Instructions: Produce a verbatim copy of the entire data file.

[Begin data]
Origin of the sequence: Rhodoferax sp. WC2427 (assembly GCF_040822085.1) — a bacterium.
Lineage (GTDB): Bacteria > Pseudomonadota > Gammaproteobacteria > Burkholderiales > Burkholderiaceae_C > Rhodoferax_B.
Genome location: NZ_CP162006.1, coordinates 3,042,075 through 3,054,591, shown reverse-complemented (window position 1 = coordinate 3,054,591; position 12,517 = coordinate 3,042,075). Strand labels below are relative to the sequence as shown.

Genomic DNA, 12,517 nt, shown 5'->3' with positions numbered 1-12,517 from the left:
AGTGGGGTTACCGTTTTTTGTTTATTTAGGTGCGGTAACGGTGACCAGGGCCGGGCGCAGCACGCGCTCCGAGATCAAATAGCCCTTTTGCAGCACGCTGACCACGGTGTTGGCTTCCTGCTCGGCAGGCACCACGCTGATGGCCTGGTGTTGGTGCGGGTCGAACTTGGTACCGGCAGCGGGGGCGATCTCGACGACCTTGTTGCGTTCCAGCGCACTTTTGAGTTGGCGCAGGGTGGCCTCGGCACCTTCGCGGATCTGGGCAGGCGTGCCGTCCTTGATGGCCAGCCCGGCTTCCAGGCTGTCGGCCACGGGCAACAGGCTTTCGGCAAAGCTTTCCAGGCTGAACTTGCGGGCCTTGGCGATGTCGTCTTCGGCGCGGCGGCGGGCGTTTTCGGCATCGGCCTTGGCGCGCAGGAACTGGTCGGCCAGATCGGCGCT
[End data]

Origin of the sequence: Rhodoferax sp. WC2427 (assembly GCF_040822085.1) — a bacterium.
Lineage (GTDB): Bacteria > Pseudomonadota > Gammaproteobacteria > Burkholderiales > Burkholderiaceae_C > Rhodoferax_B.
Genome location: NZ_CP162006.1, coordinates 3,042,075 through 3,054,591, shown reverse-complemented (window position 1 = coordinate 3,054,591; position 12,517 = coordinate 3,042,075). Strand labels below are relative to the sequence as shown.

Genomic DNA, 12,517 nt, shown 5'->3' with positions numbered 1-12,517 from the left:
AGTGGGGTTACCGTTTTTTGTTTATTTAGGTGCGGTAACGGTGACCAGGGCCGGGCGCAGCACGCGCTCCGAGATCAAATAGCCCTTTTGCAGCACGCTGACCACGGTGTTGGCTTCCTGCTCGGCAGGCACCACGCTGATGGCCTGGTGTTGGTGCGGGTCGAACTTGGTACCGGCAGCGGGGGCGATCTCGACGACCTTGTTGCGTTCCAGCGCACTTTTGAGTTGGCGCAGGGTGGCCTCGGCACCTTCGCGGATCTGGGCAGGCGTGCCGTCCTTGATGGCCAGCCCGGCTTCCAGGCTGTCGGCCACGGGCAACAGGCTTTCGGCAAAGCTTTCCAGGCTGAACTTGCGGGCCTTGGCGATGTCGTCTTCGGCGCGGCGGCGGGCGTTTTCGGCATCGGCCTTGGCGCGCAGGAACTGGTCGGCCAGATCGGCGCT